As short a time as fifty years ago, Poker was illegal everywhere in America other than two places. Nevada and California. Irrespective of this, it was Texas where most of the high stakes cash games were played. This was in the days before poker tournaments.
It was during this era in Texas that a group of gamblers including some well known poker legends such as Jesse Alto and Jack ‘treetop’ Strans, used to regularly travel from town to town playing poker. These road gamblers specialised in a type of poker called Kansas City Lowball Draw, and a new form of poker called Texas Hold’em.
At this time, there was only one legal poker room in Nevada which was in the Golden Nugget Casino and was run by a Five-Card Stud player named Bill Boyd. It was nothing like the glamorous casinos of today. More like a backstreet décor wise. But it attracted all the top poker players from Nevada and California, who came to play Five-Card Stud, Razz and California Lowball Draw.
This soon changed though, when a group of Texans including legends Doyle Brunson, Sailor Roberts, Johnny Moss, Amarillo Slim, Jack Straus and Crandell Addinton introduced No-Limit Hold’em.
This new game became very popular in the Golden Nugget, but as this was the only card room around at the time, there was no real chance for it to spread. It wasn’t until some years later in 1969, that the boss of the Dunes, a large casino on the Las Vegas strip, invited the poker players to start a high stakes game just outside the entrance to the Dunes main showroom, where they were able to attract a lot of passing trade from wealthy casino gamblers. This game was primarily Texas Hold’em. As the games became more popular in the late 60′s and early 70′s, it was normal for buy-in’s to range from $10,000 to $100,000 ($60,000 to $600,000 in today’s money).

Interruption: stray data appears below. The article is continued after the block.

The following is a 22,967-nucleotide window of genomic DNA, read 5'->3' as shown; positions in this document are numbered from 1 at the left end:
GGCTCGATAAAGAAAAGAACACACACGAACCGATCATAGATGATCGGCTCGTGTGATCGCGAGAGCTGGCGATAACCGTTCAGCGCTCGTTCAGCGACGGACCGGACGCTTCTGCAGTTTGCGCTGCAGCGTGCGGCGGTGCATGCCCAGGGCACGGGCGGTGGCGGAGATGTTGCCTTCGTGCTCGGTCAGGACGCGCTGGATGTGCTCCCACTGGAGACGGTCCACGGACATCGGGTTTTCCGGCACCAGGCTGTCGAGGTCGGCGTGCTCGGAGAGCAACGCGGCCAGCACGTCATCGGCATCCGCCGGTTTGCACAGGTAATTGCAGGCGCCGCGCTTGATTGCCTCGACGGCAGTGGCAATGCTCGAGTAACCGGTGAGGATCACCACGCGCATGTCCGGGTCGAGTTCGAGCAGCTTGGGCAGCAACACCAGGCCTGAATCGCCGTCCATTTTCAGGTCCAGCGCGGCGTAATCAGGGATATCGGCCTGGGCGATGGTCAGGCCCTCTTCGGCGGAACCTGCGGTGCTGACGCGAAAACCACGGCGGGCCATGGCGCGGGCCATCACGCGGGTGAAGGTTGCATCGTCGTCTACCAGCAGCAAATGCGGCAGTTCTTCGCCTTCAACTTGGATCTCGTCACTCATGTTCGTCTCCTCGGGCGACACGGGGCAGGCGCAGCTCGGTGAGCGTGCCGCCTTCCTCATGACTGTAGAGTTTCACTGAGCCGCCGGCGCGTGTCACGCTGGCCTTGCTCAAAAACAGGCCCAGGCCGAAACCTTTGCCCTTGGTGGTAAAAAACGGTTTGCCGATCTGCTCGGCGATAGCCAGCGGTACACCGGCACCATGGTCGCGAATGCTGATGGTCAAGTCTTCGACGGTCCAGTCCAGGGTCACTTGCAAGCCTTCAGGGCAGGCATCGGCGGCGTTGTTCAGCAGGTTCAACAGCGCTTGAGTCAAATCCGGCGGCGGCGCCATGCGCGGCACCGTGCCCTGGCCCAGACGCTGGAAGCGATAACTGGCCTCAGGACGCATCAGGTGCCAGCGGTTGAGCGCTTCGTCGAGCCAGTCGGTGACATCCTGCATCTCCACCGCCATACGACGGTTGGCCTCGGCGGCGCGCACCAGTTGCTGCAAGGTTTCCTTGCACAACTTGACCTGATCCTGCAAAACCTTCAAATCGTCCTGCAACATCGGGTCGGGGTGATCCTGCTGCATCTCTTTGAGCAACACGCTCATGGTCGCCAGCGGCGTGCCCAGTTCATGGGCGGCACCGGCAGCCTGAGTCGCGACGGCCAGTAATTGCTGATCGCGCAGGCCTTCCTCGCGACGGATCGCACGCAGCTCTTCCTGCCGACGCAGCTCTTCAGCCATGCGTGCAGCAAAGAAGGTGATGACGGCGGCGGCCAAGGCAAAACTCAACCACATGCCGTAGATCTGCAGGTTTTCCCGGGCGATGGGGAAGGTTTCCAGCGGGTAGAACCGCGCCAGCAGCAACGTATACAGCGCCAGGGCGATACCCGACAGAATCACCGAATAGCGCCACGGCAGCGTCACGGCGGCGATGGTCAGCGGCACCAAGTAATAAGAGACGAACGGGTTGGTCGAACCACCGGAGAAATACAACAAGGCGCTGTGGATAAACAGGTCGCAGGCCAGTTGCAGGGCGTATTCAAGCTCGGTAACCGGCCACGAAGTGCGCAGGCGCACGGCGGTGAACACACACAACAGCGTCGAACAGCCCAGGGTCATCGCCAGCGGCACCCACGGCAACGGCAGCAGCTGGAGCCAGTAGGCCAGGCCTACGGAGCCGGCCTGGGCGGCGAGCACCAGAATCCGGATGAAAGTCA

Also in 1969, the owners of the Holiday Hotel in Reno staged a high stakes poker game, for all the best players and biggest bookies in America. This is known as the first ever major poker tournament and it drew around thirty participants, ranging from bookies to pool hustlers, as well as poker players. All of the Texas legends played, as did Charles Harrelson, the father of actor Woody Harrelson, who is now serving life imprisonment for killing a judge in 1979. It wasn’t a true tournament as we know them today, as the players could re-buy in as many times as they wanted. The games consistently changed between Texas Hold’em, Kansas City Lowball Draw, Razz, Stud and Ace to Five Lowball.